Putting it all together 

When you add all of that emotional and mental taxation to the pressure of needing to be perfect, the brain eventually just shuts down. It no longer feels safe. That athlete then goes from pushing hard and always taking turns and practicing to the kid that is going to the restroom more often or suddenly has a slight injury that you can’t see. They don’t even realize that they are doing it or why they are doing it. Their brain just needs a break and this is how it gets that break. 

When they don’t need motivating, they need support

Unconditional love. That is what athletes need when they are in this place of anxiety and brain fog. They don’t need a push. It’s not a lack of motivation. A bribe won’t help. Those things actually become counterproductive. If your daughter falls off of the beam, do you still love her? Of course, you do! If your son freaks out in the water and doesn’t finish his swim race you’re still going to love him right? We have to make that extraordinarily clear for these kids. I love you, I still love you, I will always love you.

I am so proud of you for getting out there and trying. It’s okay if you don’t always win, it’s okay if you don’t land a big skill right away. You did the best you could with what you had that day and that is what matters. Then what you do is you keep focusing on their effort and validating their feelings and their fear. And every time you see even the slightest bit of improvement whether that is in the skill or the effort, you call it out and tell them you noticed it getting better and that you are proud of it! That will increase their internal motivation when they realize that they are improving and there isn’t pressure put on it.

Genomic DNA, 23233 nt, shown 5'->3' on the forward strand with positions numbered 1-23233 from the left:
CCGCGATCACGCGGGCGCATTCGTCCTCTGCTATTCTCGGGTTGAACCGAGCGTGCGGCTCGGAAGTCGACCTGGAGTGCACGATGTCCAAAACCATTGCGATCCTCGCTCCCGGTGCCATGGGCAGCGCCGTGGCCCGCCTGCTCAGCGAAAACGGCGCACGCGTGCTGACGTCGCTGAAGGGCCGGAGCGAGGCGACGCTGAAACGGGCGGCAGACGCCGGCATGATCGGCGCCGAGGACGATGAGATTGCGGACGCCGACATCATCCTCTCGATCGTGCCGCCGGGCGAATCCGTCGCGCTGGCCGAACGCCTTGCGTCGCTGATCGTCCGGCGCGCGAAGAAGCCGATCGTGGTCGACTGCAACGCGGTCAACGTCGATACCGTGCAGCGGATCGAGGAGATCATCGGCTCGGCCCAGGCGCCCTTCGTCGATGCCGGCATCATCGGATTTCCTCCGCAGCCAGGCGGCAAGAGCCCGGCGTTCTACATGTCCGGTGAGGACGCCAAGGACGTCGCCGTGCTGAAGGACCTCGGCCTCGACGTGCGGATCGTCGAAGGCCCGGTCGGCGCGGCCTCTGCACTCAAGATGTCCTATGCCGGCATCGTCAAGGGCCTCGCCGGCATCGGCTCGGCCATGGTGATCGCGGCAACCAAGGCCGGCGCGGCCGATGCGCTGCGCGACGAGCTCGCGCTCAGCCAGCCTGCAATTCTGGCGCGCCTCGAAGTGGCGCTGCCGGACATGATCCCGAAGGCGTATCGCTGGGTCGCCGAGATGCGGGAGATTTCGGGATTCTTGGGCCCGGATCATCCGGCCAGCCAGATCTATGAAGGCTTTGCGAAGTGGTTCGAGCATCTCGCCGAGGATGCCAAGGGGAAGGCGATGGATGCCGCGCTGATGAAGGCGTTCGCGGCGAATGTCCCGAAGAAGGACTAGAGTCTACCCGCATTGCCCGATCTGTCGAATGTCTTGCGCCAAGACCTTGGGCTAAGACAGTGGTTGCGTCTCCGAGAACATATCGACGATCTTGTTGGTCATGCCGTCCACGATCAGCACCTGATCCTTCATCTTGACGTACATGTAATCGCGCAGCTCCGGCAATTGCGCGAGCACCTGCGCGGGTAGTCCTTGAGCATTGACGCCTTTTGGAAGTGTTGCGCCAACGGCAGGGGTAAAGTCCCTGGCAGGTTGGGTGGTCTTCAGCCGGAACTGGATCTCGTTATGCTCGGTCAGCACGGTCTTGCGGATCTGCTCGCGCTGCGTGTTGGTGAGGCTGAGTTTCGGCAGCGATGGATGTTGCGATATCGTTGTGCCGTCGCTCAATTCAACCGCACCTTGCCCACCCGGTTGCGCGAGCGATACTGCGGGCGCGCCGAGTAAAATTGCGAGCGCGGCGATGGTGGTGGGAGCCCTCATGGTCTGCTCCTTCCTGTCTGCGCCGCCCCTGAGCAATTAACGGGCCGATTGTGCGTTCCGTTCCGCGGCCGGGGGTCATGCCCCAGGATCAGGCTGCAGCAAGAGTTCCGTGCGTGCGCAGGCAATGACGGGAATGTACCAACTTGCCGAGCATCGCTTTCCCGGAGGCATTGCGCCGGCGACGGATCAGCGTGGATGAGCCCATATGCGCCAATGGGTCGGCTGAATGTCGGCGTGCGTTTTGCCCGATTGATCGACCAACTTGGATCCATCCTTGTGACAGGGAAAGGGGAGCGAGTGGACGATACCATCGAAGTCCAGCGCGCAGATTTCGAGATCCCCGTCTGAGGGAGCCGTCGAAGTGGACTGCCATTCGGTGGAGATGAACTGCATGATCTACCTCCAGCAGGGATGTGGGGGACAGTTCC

Don’t put pressure on the sport that isn’t needed

When heading to practice don’t line them out. Don’t ask a million questions about what they need to do at practice, what skills they need to work on, what they need to do better. Turn on some good music and make the ride to practice fun so that they look forward to going to practice, not dreading it. Make everything you can about the sport fun again so that their brain can take it all in and feel safe again. At Perform Happy we do a lot of work with self

On the off chance that they need motivating

On the off chance that there is a lack of motivation, you have to listen to your kids. Often time as parents our first reaction is to talk to them. Why aren’t you wanting to go to practice? Why aren’t you trying harder? You need to change your attitude. When actually all that does is reinforces their feelings. Instead, we need to make sure there is an open door of communication and listen when they are ready to talk. If they don’t want to talk about it right away that’s okay. Wait until they are ready. These can be a lot of big emotions for them to work through and figure out what they are actually feeling. Eventually, they will feel ready to talk. 

We can help with motivating or support

At Perform Happy we offer support to athletes but we also support parents. We have a parent support Facebook page, as well as an entire “Parenting the fearful athlete” course. The parenting course is like a mini-podcast series. If you are already a Perform Happy member be sure to go check that out. If you aren’t a member yet head over and get on our waiting list at performhappy.com. If you and your athlete feel like you are at a standstill and aren’t sure where to go next, we are continuously offering free consultations with our experienced coaches. Click here to schedule one now, it’s always free.